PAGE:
Five-year old Mia Farrell from Meanus in Co Limerick is a bright talkative girl with a huge smile.

She lives with her parents Martin and Sarah and two older brothers.

She also lives with high-end spina bifida, which means she is paralysed from the waist down, and has to have 24-hour care from her family.

Sarah said her condition has changed their family dramatically.

They had to spend the first six weeks of Mia's life in Templestreet hospital. And she continues to receive treatment and could have up to 36 visits to hospital in Dublin each year.

All of this imposes huge emotional and financial stress on families.

"We had to stay in Dublin initially for six weeks. We had to travel by train, we had to get hotel accommodation, feed ourselves, get help at home with my two sons, and all the while the household bills kept coming.

"We both had to give up work and had to move in with my parents for a while because we literally had nothing," Sarah says.

They are just one of the 162 families helped last year by Cliona's Foundation, which is based in Limerick, but helps families across the country with the major non-medical costs of caring for a sick child.

Costs such as travel, accommodation, petrol, subsistence, and household bills, and the necessary adaptations they make to their home and cars to care for their sick children.

The organisation was founded by Brendan and Terry Ring from Lough Gur in Limerick after their beloved daughter Cliona died in 2006 aged 15 from an inoperable brain tumour.

Over the years of Cliona's hospital treatment, Brendan said they were struck by the number of families facing huge financial hardship as the non-medical bills piled up and they saw at first hand the enormous toll this took on parents already struggling to cope with the nightmare of having a seriously ill child.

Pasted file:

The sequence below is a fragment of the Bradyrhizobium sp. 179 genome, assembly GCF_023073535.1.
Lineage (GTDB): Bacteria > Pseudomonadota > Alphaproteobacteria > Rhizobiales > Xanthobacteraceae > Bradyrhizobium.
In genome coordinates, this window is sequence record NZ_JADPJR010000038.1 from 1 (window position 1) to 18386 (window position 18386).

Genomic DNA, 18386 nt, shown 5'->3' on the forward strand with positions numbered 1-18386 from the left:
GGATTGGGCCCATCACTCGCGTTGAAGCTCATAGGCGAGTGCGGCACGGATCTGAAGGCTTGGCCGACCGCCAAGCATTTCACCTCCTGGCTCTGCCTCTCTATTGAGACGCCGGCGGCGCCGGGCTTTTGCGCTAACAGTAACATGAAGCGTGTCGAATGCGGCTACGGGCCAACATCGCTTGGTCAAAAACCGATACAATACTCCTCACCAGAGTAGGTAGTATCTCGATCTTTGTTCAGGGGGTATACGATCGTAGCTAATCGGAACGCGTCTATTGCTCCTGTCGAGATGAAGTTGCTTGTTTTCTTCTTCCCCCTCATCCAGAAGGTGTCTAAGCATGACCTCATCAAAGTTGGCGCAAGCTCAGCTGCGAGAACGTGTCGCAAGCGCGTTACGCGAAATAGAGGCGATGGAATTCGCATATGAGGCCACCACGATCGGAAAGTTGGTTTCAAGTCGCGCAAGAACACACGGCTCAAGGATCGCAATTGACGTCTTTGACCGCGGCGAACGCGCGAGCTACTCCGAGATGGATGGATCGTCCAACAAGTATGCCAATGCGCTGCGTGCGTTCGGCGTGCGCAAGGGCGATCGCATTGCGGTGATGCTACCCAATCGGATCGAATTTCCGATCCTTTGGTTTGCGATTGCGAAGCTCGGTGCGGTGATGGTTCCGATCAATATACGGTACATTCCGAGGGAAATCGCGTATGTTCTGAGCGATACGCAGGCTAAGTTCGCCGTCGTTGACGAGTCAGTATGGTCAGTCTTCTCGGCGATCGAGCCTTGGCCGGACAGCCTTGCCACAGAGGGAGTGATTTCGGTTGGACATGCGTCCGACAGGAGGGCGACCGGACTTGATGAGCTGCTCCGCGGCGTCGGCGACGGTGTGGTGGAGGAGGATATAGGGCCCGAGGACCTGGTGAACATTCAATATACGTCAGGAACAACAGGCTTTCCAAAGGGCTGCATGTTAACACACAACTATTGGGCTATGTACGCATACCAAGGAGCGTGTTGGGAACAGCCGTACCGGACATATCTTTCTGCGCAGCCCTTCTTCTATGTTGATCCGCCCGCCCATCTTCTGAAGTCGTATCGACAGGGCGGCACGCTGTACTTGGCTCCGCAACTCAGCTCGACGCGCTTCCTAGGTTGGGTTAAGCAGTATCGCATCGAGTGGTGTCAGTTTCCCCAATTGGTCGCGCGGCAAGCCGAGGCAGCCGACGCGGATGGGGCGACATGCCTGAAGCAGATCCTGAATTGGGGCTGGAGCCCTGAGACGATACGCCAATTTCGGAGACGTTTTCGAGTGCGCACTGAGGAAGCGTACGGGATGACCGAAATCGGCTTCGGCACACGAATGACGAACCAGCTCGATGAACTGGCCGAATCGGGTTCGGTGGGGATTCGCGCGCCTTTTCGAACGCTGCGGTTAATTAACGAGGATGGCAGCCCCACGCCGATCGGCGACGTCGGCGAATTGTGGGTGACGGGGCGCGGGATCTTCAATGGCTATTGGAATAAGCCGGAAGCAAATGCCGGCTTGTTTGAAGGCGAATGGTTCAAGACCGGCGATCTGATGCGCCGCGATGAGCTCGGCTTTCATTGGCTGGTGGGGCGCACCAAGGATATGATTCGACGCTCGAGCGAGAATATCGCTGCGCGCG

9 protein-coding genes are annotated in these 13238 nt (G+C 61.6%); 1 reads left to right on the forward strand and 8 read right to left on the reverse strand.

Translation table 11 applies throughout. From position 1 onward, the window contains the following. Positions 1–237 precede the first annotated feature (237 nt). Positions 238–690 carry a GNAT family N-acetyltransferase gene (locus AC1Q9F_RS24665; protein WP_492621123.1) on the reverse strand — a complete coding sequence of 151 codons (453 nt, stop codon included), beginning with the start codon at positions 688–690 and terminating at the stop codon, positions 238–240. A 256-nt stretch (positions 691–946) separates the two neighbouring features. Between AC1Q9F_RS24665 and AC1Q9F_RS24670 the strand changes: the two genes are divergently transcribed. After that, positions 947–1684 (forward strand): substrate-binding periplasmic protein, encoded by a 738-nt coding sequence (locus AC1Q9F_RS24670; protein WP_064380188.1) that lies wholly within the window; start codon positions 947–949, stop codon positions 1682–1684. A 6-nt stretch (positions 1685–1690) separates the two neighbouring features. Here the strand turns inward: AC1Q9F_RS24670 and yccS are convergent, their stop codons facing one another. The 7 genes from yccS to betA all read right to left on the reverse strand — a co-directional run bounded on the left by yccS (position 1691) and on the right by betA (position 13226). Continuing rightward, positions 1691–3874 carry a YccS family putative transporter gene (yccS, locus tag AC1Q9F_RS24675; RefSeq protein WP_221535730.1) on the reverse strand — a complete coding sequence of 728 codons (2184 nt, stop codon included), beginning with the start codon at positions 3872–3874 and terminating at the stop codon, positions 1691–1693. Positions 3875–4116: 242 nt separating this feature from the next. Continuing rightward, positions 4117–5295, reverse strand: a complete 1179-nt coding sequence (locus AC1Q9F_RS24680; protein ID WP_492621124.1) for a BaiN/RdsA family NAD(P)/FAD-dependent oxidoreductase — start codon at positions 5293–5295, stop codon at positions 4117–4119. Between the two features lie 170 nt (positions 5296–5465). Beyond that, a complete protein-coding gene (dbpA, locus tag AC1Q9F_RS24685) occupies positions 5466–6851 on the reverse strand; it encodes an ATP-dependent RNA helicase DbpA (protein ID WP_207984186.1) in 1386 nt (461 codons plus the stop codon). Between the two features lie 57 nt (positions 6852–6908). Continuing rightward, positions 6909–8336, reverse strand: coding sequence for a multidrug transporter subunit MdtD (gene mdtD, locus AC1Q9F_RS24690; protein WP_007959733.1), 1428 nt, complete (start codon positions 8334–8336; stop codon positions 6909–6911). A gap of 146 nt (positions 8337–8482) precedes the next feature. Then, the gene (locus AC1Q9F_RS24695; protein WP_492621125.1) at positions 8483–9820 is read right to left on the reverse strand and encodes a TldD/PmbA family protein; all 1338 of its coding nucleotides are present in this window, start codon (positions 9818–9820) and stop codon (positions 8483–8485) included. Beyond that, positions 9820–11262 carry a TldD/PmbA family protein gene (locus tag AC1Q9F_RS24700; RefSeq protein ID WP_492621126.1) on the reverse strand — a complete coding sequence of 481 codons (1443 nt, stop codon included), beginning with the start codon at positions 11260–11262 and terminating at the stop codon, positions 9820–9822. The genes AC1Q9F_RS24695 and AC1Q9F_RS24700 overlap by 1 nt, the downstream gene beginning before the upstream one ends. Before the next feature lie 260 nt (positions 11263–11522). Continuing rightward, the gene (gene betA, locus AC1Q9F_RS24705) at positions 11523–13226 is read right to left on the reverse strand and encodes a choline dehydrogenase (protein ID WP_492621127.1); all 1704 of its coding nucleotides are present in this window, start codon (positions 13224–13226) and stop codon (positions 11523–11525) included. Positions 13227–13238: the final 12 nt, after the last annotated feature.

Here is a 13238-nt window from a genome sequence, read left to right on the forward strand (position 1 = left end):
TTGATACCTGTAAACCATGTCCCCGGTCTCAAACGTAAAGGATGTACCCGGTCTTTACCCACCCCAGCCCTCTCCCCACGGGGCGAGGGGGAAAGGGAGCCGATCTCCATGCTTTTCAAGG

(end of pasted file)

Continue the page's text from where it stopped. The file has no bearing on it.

Since they began their work in 2008, they have helped over 1,160 families who are struggling, but they want to do more.

They have now set out a three-year strategic plan outlining a pathway to enable them to continue to help these families so that their work and financial stability into the future can be sustained, all with the aim of increasing the support and work that they can do for families, including counselling and respite care.

Brendan said the burden on these families has increased even more over the past year, with housing costs and the cost of living increasing, while there is overcrowding in hospitals.

He said it is "vitally important" that they continue to advocate for those who are consistently disproportionally affected by this.

"We provide a once off grant of €2,500 to these families, but it’s not enough. We know from our academic research carried out by Trinity college in 2018, that it could cost €10,000-15,000 a year for these families to care for their sick child."

He added that Cliona’s Foundation "distributed €413,800 in funding to struggling families last year, the highest amount since the organisation was founded in 2008.

"But we want to do more and we are calling on the Government to help us to do that," he said.

They expect at least 200 families to apply for financial assistance by the end of this year and say they will need to raise a minimum of €500,000 to meet these applications.

They are asking that the Government endeavour to at least match that funding.

Sarah Farrell says she does not know where they would have been without the help Cliona's gave them when they were struggling with bills and their care of Mia.

"And there are hundreds of families like ours out there and there is no help for them except what Cliona's can contribute to them" she said.

The Health Service Executive has said it funds many groups and organisations that provide health and personal social services on a national level in order to support service delivery and priority is given to applications that align with HSE strategy and the national service plan.

The work of Cliona's Foundation does not fall into their grant assistance criteria.

However, the HSE said that Cliona's Foundation may be able to receive financial assistance from Pobal, which helps community groups, and is administered by the Department of Social Protection.

The HSE said Pobal may be more appropriate to the foundation's mission.